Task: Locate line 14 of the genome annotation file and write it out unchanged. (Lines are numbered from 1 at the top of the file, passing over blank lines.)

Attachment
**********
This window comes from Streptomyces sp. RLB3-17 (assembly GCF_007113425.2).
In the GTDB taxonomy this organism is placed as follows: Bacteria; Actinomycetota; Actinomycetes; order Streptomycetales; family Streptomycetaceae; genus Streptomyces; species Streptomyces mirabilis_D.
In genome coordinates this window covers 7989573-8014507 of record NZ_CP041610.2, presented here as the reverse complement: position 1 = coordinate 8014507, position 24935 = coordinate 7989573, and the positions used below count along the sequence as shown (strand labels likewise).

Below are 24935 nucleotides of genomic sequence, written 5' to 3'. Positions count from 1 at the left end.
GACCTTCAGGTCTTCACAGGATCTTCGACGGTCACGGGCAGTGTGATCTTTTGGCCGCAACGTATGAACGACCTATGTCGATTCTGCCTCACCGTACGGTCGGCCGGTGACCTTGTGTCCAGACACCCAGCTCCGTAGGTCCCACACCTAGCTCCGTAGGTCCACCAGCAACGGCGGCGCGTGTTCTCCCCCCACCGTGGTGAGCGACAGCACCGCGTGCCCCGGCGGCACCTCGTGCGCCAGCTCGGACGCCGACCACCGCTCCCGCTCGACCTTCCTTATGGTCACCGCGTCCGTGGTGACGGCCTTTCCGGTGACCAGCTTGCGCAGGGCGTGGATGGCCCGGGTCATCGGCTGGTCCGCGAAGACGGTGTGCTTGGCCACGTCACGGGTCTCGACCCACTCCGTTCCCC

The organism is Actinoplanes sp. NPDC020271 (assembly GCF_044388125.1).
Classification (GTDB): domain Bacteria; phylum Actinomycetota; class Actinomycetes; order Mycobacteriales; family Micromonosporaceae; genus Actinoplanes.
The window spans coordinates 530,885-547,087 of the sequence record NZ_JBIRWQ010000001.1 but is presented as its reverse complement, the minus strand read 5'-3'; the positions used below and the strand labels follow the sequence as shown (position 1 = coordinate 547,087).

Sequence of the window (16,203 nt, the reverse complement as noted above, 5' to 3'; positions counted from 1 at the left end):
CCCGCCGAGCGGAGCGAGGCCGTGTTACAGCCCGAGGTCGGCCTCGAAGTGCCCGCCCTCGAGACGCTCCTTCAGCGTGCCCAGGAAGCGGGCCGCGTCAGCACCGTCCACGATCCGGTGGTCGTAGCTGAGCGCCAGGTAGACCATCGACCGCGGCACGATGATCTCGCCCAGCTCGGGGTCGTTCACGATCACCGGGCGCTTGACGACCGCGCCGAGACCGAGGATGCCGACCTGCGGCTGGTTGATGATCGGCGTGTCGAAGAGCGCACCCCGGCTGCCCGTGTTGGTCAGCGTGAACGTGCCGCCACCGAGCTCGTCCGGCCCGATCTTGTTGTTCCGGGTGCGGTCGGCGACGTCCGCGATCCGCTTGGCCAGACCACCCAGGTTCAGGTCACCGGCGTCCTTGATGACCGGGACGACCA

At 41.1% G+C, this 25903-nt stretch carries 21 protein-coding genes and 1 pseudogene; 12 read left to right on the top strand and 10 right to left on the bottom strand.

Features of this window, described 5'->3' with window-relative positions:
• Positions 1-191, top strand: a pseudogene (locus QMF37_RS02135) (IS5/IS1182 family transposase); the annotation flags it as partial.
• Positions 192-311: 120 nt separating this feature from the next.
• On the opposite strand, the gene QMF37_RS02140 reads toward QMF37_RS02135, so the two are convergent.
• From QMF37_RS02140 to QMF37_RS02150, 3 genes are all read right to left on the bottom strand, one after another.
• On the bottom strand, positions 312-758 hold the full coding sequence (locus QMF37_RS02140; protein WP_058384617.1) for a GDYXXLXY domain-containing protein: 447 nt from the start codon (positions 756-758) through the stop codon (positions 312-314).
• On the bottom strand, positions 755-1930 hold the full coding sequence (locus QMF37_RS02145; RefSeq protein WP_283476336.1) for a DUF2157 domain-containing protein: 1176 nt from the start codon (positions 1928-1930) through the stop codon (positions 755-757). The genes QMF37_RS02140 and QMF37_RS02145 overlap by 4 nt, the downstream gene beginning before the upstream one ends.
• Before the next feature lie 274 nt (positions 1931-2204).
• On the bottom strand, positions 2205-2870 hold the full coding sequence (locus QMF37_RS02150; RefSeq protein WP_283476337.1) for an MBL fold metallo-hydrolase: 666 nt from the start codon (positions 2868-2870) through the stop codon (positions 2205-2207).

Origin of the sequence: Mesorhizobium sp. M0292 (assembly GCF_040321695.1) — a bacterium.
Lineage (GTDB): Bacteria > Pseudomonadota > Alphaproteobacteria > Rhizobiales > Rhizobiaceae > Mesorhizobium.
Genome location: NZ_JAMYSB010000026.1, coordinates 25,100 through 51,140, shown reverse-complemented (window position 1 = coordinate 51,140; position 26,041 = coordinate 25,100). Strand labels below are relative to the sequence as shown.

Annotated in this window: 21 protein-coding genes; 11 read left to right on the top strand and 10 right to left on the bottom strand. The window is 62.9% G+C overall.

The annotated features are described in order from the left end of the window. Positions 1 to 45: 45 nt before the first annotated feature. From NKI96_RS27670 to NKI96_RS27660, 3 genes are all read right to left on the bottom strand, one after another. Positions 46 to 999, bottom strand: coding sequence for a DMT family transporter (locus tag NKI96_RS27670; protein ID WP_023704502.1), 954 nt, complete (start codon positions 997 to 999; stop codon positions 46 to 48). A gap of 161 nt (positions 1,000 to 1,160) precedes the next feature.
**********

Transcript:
• Positions 192-311: 120 nt separating this feature from the next.